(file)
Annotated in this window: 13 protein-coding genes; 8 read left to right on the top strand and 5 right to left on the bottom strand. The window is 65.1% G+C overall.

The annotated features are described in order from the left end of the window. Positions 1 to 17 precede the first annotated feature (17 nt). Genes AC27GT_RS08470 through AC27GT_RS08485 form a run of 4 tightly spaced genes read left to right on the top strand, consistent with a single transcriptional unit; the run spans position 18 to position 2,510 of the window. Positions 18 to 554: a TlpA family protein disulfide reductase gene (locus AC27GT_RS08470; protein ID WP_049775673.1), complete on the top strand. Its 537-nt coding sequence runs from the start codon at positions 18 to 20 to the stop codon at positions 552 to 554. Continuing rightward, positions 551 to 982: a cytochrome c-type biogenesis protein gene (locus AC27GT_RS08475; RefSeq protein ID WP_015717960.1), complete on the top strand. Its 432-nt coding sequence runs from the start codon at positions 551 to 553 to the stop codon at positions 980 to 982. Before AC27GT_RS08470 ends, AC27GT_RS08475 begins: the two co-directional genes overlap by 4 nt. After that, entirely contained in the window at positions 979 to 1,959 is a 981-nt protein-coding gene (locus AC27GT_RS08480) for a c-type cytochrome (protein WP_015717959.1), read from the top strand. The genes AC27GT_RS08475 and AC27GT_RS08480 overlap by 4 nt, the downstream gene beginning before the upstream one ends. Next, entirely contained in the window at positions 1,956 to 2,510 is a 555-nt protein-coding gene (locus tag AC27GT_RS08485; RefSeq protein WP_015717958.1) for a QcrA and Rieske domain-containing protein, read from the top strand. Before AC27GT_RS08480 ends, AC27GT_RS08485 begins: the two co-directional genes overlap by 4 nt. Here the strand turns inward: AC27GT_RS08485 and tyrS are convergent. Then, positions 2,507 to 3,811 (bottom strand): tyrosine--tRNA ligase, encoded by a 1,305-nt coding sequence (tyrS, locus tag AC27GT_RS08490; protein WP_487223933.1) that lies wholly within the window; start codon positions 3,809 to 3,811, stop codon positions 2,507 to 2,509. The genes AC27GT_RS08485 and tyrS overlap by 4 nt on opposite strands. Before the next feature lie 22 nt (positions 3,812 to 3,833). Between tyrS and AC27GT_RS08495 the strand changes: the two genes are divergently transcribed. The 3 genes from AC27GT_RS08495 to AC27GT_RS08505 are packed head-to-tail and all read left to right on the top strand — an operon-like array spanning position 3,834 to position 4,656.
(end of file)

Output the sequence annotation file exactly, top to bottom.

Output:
Annotated in this window: 13 protein-coding genes; 8 read left to right on the top strand and 5 right to left on the bottom strand. The window is 65.1% G+C overall.

The annotated features are described in order from the left end of the window. Positions 1 to 17 precede the first annotated feature (17 nt). Genes AC27GT_RS08470 through AC27GT_RS08485 form a run of 4 tightly spaced genes read left to right on the top strand, consistent with a single transcriptional unit; the run spans position 18 to position 2,510 of the window. Positions 18 to 554: a TlpA family protein disulfide reductase gene (locus AC27GT_RS08470; protein ID WP_049775673.1), complete on the top strand. Its 537-nt coding sequence runs from the start codon at positions 18 to 20 to the stop codon at positions 552 to 554. Continuing rightward, positions 551 to 982: a cytochrome c-type biogenesis protein gene (locus AC27GT_RS08475; RefSeq protein ID WP_015717960.1), complete on the top strand. Its 432-nt coding sequence runs from the start codon at positions 551 to 553 to the stop codon at positions 980 to 982. Before AC27GT_RS08470 ends, AC27GT_RS08475 begins: the two co-directional genes overlap by 4 nt. After that, entirely contained in the window at positions 979 to 1,959 is a 981-nt protein-coding gene (locus AC27GT_RS08480) for a c-type cytochrome (protein WP_015717959.1), read from the top strand. The genes AC27GT_RS08475 and AC27GT_RS08480 overlap by 4 nt, the downstream gene beginning before the upstream one ends. Next, entirely contained in the window at positions 1,956 to 2,510 is a 555-nt protein-coding gene (locus tag AC27GT_RS08485; RefSeq protein WP_015717958.1) for a QcrA and Rieske domain-containing protein, read from the top strand. Before AC27GT_RS08480 ends, AC27GT_RS08485 begins: the two co-directional genes overlap by 4 nt. Here the strand turns inward: AC27GT_RS08485 and tyrS are convergent. Then, positions 2,507 to 3,811 (bottom strand): tyrosine--tRNA ligase, encoded by a 1,305-nt coding sequence (tyrS, locus tag AC27GT_RS08490; protein WP_487223933.1) that lies wholly within the window; start codon positions 3,809 to 3,811, stop codon positions 2,507 to 2,509. The genes AC27GT_RS08485 and tyrS overlap by 4 nt on opposite strands. Before the next feature lie 22 nt (positions 3,812 to 3,833). Between tyrS and AC27GT_RS08495 the strand changes: the two genes are divergently transcribed. The 3 genes from AC27GT_RS08495 to AC27GT_RS08505 are packed head-to-tail and all read left to right on the top strand — an operon-like array spanning position 3,834 to position 4,656.